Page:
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Pharm Exec is no fortune teller, but our guest author Mason Tenaglia was positively clairvoyant in his January feature on the tussle between pharmacy benefit managers [PBMs] and brand name drug manufacturers over the use of co-pay and discount cards to limit out-of-pocket costs for patients.
Suing for the Drug Company Suet
Pharm Exec is no fortune teller, but our guest author Mason Tenaglia was positively clairvoyant in his January feature on the tussle between pharmacy benefit managers [PBMs] and brand name drug manufacturers over the use of co-pay and discount cards to limit out-of-pocket costs for patients. As predicted, the issue has caught fire, moving from rhetoric to preemptive action and now to litigation. It is fast becoming the topic du jour for the US industry, overshadowing Obamacare in terms of its potential to disrupt the once staid relationship between manufacturers, service providers and payers.
The conflict is a simple one: drug manufacturers, anxious to limit damage from the patent cliff, are aggressively using cards and other discount incentives to persuade patients to stay with the familiar brand and avoid pressure to move to cheaper generic alternatives. PBMs tend to see the incentives as less of an option for the patient than as a challenge to their flexibility in adjusting drug formularies to control costs and keep plan administrators happy. Both parties recognize the significant competitive stakes, with manufacturers better able to slow the erosion of market share from loss of exclusivity – Pfizer’s discount co-pay offer card for Lipitor patients being the latest and most prominent example – while PBMs that fail to respond face a more confusing picture around customer engagement and the drug budgeting cycle. While it is clearly an exaggeration, no PBM is comfortable tackling the pregnant question posed by the proliferation of unilateral manufacturer discounts: who’s really in charge of your drug formulary?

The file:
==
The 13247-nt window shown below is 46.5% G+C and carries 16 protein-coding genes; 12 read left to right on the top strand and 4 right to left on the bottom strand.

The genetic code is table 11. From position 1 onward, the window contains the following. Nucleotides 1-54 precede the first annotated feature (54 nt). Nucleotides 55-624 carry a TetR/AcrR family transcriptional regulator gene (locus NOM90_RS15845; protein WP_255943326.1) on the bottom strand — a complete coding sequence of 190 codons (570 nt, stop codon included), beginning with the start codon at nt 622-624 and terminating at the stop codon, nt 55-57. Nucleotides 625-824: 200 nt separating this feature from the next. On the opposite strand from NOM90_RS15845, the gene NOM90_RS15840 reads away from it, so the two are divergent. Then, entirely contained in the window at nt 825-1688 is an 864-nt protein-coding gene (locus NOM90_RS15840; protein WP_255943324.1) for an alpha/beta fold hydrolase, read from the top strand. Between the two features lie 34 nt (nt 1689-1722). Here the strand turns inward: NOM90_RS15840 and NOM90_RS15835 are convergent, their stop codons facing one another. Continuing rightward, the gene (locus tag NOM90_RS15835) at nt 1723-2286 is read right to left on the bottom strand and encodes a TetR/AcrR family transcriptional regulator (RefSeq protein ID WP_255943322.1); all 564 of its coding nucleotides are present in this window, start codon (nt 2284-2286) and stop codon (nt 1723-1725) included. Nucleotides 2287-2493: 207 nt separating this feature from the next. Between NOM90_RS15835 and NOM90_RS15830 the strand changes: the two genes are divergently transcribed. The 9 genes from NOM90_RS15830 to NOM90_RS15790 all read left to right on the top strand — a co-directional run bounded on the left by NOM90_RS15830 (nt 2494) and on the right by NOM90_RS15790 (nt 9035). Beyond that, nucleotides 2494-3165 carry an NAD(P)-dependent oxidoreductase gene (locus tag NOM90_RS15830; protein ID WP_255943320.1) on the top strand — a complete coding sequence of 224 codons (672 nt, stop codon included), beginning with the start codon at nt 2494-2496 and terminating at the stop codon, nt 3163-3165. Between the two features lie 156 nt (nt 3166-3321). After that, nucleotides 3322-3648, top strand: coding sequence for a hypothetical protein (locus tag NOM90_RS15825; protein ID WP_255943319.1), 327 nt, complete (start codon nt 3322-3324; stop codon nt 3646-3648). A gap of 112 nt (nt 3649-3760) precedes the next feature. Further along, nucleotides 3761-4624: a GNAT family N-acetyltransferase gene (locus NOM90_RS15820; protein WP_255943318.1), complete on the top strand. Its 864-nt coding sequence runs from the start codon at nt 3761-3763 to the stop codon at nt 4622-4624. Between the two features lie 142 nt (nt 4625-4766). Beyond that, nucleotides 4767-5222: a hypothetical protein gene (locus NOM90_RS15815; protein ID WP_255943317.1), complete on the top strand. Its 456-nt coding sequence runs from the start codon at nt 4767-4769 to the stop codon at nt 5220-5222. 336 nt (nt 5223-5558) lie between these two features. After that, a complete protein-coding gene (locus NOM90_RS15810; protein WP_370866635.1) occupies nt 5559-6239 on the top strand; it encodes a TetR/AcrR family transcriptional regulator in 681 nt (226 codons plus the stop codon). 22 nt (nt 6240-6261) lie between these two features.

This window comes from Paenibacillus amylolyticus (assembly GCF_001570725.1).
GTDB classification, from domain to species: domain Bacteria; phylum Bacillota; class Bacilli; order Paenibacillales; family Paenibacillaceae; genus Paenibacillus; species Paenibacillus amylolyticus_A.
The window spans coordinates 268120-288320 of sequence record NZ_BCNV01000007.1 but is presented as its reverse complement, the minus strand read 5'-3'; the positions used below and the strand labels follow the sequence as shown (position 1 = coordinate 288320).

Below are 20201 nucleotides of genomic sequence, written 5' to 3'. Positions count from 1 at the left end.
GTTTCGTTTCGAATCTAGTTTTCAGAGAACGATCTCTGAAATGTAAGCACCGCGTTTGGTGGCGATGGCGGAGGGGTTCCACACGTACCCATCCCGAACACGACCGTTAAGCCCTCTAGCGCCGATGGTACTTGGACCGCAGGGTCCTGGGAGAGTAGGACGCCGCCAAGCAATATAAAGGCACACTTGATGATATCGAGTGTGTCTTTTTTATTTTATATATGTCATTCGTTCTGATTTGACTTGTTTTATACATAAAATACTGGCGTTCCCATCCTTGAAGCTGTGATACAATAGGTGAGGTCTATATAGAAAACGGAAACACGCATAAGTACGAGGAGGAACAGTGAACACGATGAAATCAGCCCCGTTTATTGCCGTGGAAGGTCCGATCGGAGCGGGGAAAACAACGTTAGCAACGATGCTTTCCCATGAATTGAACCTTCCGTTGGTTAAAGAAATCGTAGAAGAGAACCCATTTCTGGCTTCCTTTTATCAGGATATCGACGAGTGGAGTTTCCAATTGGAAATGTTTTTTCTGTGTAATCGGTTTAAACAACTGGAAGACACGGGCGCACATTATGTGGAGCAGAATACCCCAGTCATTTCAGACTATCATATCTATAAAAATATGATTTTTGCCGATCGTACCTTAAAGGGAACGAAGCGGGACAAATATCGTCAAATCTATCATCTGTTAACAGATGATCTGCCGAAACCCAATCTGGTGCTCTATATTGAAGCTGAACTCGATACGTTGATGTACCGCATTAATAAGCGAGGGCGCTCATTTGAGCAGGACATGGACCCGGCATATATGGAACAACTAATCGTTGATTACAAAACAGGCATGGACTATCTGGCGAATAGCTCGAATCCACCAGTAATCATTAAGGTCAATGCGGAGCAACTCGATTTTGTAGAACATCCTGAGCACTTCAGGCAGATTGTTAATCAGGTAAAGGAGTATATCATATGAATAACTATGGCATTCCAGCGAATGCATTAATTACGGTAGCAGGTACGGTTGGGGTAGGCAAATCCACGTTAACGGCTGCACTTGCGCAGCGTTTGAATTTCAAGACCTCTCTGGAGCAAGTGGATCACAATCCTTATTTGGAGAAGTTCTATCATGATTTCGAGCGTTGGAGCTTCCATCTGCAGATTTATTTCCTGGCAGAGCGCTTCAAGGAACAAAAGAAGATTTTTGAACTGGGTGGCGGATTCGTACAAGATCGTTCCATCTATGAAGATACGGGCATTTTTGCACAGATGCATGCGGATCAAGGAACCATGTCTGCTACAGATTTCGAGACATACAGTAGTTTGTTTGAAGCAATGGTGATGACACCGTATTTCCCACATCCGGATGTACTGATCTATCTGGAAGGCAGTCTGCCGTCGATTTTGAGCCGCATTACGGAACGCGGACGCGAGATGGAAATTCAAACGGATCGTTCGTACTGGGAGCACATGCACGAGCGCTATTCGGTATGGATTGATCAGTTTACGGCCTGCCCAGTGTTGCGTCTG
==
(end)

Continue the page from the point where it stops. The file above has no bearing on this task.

The latest escalations in the game took place last week. The first was a preemptive strike by Blue Cross Blue Shield of Rhode Island asking participating pharmacists to limit the acceptance of discount cards on certain high volume brand name prescriptions for patients enrolled in its plans.
The second was a lawsuit filed by a coalition of consumer and labor groups against eight drug companies [Abbott, Amgen, AZ, BMS, GSK, Merck, Novartis, and Pfizer] accusing them of offering what the group says are essentially “kickbacks” to patients, with the aim of preventing health plans and patients from saving money through transitioning to cheaper generic drugs once patents expire. The lawsuit relies heavily on estimates from a report prepared late last year by the PBM trade group, Pharmaceutical Care Management Association [PCMA], that use of discount cards by brand name manufacturers will raise formulary costs for providers by $32 billion over the next 10 years.
Analysts say making this case on legal grounds will be a hard sell, and it is worth noting that none of the big PBMs have joined in. Nevertheless, the lawsuit could cast more light around the murky - and increasingly ruthless - ways that drug makers are vying to preserve market share in a post patent expiry world. Lawyers being lawyers, it may also help stretch the already porous boundaries of what the federal compliance bureaucracy defines as anti-competitive behavior. As precedents in other countries will show, isn’t competition law just the latest innovation in cost control?